Absorbing aerosol layers in a changing climate: aging, lifetime and dynamics (A-LIFE)

A-LIFE is an ERC project at the University of Vienna with PI Bernadett Weinzierl.

Project start: 1 October 2015
Project duration: 5 years

This project has received funding from the European Research Council (ERC) under the European Union’s Horizon 2020 research and innovation programme under grant agreement No. 640458.

Project Overview

Aerosols (i.e. tiny particles suspended in the air) are regularly transported in huge amounts over long distances impacting air quality, health, weather and climate thousands of kilometers downwind of the source. Aerosols affect the atmospheric radiation budget through scattering and absorption of solar radiation and through their role as cloud/ice nuclei.

In particular, light absorption by aerosol particles such as mineral dust and black carbon (BC; thought to be the second strongest contribution to current global warming after CO2) is of fundamental importance from a climate perspective because the presence of absorbing particles (1) contributes to solar radiative forcing, (2) heats absorbing aerosol layers, (3) can evaporate clouds and (4) change atmospheric dynamics.

The overall aim of A-LIFE is to investigate the properties of absorbing aerosols (in particular mineral dust – black carbon mixtures) to (1) characterize the aging and mixing of light-absorbing aerosol layers during their lifetime, to (2) assess the contribution of individual aerosol components, in particular mineral dust and BC to the radiative forcing (RF) of mixed absorbing aerosol layers, to (3) implement complex particle morphologies in RF estimates, and (4) to investigate potential links between the presence of absorbing particles, aerosol layer lifetime and removal.

To achieve the aims of A-LIFE, an innovative aircraft field experiment is conducted in the Eastern Mediterranean between 3 and 30 April 2017 (aircraft base: Cyprus), and the field data are combined with laboratory and modelling studies.

Figure 1. Left: The A-LIFE initiative combines airborne, ground-based and satellite observations to study the properties of absorbing aerosols in the Eastern Mediterranean. Right: Target area for the A-LIFE field experiment is the Eastern Mediterranean. The yellow arrows indicate air transport patterns in the Eastern Mediterranean throughout the different seasons.

Figure 2. Lidar measurements at Limassol (Cyprus) show the complex mix of absorbing aerosols. Data courtesy: R.E. Mamouri (Cyprus University of Technology), A. Ansmann (TROPOS Leipzig).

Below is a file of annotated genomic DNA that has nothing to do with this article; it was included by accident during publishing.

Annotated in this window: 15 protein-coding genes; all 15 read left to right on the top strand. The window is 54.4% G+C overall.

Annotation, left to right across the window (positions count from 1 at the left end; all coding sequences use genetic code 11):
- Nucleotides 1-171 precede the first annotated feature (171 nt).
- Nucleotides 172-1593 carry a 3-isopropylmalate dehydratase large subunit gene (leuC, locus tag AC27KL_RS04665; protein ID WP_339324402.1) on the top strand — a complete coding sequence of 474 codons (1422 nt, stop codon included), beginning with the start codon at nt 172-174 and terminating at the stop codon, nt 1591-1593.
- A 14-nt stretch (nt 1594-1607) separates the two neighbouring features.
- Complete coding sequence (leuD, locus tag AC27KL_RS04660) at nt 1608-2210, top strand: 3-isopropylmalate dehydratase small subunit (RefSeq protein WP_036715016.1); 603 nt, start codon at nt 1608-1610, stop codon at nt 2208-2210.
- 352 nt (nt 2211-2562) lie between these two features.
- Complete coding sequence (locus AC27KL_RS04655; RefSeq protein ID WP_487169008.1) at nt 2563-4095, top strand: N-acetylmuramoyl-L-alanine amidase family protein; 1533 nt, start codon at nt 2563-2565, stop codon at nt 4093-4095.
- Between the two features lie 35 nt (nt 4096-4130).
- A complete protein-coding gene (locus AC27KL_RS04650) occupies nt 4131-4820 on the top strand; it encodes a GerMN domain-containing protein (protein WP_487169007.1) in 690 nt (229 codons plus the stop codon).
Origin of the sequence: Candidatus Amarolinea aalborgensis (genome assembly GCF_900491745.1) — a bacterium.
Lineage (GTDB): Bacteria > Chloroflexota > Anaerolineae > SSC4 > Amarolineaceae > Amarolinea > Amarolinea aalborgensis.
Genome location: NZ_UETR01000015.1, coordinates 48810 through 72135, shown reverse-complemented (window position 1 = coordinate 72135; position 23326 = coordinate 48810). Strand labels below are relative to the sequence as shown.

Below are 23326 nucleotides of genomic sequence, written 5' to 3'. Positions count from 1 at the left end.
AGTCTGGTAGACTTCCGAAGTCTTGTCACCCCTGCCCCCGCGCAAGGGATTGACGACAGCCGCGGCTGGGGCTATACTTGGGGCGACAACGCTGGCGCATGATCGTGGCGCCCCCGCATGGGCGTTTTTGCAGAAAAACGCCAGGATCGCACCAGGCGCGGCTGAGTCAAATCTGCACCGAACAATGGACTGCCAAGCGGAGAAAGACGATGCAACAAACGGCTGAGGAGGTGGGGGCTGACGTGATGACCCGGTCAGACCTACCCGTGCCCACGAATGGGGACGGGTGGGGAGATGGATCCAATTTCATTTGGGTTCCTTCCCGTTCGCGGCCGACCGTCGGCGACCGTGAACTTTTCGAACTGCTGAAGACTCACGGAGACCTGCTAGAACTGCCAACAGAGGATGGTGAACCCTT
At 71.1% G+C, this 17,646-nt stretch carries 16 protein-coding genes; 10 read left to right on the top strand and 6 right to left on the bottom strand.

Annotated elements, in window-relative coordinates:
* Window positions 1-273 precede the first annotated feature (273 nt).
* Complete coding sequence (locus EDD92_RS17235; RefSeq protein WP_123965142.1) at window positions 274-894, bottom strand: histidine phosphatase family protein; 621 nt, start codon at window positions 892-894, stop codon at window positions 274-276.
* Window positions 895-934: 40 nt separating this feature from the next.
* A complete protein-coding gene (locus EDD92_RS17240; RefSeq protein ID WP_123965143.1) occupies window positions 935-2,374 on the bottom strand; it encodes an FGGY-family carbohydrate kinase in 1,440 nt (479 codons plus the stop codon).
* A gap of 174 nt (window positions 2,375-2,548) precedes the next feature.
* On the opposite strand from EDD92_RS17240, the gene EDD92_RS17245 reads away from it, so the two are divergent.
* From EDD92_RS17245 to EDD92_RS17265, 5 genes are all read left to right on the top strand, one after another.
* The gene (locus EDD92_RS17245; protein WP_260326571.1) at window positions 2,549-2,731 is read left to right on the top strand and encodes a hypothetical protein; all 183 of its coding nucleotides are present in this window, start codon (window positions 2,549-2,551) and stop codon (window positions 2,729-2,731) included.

The outcome of A-LIFE will provide fundamental new understanding of absorbing aerosol layers in the climate system and important information for addressing the benefits of black carbon emission controls for mitigating climate change.


This project has received funding from the European Research Council (ERC) under the European Union’s Horizon 2020 research and innovation programme under grant agreement No. 640458 (A‐LIFE). In addition, the German Aerospace Center (DLR) provided funding for a significant amount of flight hours and aircraft allocation days for the A-LIFE aircraft field experiment. Furthermore, two EUFAR projects were clustered with A‐LIFE and provided funding for 16 flight hours. Moreover, various groups participated in the A‐LIFE field experiment on their own funding.


(see: Partners)

A‐LIFE (PI: Bernadett Weinzierl, University of Vienna, Austria) involves partners from several European countries and the U.S. including the University of Vienna (UNIVIE, Austria), the German Aerospace Center (DLR, Germany), Institute for Tropospheric Research (TROPOS, Germany), Ludwig‐ Maximilians‐Universität (LMU, Germany), University of Natural Resources and Life Sciences (Boku, Vienna, Austria), Technical University of Darmstadt (Germany), University of Valladolid (Spain), EnviTech (Budapest, Hungary), National Oceanic and Atmospheric Administration (NOAA, USA), Karlsruhe Institute of Technology (KIT, Germany), TU Vienna (TU Wien, Austria), Austrian Weather Service (ZAMG, Austria), National Observatory of Athens (NOA, Greece), University of Crete (Greece), Cyprus University of Technology (Cyprus), University of Hertfordshire (UK), The Cyprus Institute (Cyprus), Institute of Physics Belgrade (Serbia).

We would like to thank EDT Hangar Services for hosting us during the A‐LIFE field phase in Paphos (Cyprus).


IPCC (2013), Book Climate Change 2013: The Physical Science Basis. Contribution of Working Group I to the Fifth Assessment Report of the Intergovernmental Panel on Climate Change Cambridge University Press, Cambridge, United Kingdom and New York, NY, USA.


Report about A-LIFE (UNI:VIEW Magazin, in german):